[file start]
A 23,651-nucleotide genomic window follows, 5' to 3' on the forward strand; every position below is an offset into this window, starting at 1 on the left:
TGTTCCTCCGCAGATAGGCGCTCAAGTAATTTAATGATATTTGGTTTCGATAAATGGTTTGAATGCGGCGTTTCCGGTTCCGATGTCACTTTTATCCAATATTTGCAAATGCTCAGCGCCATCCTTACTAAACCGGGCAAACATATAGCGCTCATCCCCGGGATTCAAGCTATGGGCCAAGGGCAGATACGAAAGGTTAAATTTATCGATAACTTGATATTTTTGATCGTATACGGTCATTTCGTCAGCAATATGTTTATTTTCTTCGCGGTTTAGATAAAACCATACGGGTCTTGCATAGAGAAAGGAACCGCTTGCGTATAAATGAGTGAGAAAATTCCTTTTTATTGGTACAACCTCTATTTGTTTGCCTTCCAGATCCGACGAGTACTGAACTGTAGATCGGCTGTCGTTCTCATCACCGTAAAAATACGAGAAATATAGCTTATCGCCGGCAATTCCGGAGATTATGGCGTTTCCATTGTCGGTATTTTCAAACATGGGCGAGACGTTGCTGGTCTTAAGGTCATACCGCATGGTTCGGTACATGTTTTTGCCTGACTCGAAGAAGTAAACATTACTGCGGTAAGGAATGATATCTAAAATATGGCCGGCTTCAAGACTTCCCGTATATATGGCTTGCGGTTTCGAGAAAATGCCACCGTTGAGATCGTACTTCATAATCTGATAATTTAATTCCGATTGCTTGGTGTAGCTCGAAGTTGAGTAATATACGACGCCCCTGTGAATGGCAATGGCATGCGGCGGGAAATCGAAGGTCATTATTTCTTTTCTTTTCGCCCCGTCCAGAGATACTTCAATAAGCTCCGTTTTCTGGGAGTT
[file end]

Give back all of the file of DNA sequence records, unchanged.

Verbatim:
A 23,651-nucleotide genomic window follows, 5' to 3' on the forward strand; every position below is an offset into this window, starting at 1 on the left:
TGTTCCTCCGCAGATAGGCGCTCAAGTAATTTAATGATATTTGGTTTCGATAAATGGTTTGAATGCGGCGTTTCCGGTTCCGATGTCACTTTTATCCAATATTTGCAAATGCTCAGCGCCATCCTTACTAAACCGGGCAAACATATAGCGCTCATCCCCGGGATTCAAGCTATGGGCCAAGGGCAGATACGAAAGGTTAAATTTATCGATAACTTGATATTTTTGATCGTATACGGTCATTTCGTCAGCAATATGTTTATTTTCTTCGCGGTTTAGATAAAACCATACGGGTCTTGCATAGAGAAAGGAACCGCTTGCGTATAAATGAGTGAGAAAATTCCTTTTTATTGGTACAACCTCTATTTGTTTGCCTTCCAGATCCGACGAGTACTGAACTGTAGATCGGCTGTCGTTCTCATCACCGTAAAAATACGAGAAATATAGCTTATCGCCGGCAATTCCGGAGATTATGGCGTTTCCATTGTCGGTATTTTCAAACATGGGCGAGACGTTGCTGGTCTTAAGGTCATACCGCATGGTTCGGTACATGTTTTTGCCTGACTCGAAGAAGTAAACATTACTGCGGTAAGGAATGATATCTAAAATATGGCCGGCTTCAAGACTTCCCGTATATATGGCTTGCGGTTTCGAGAAAATGCCACCGTTGAGATCGTACTTCATAATCTGATAATTTAATTCCGATTGCTTGGTGTAGCTCGAAGTTGAGTAATATACGACGCCCCTGTGAATGGCAATGGCATGCGGCGGGAAATCGAAGGTCATTATTTCTTTTCTTTTCGCCCCGTCCAGAGATACTTCAATAAGCTCCGTTTTCTGGGAGTT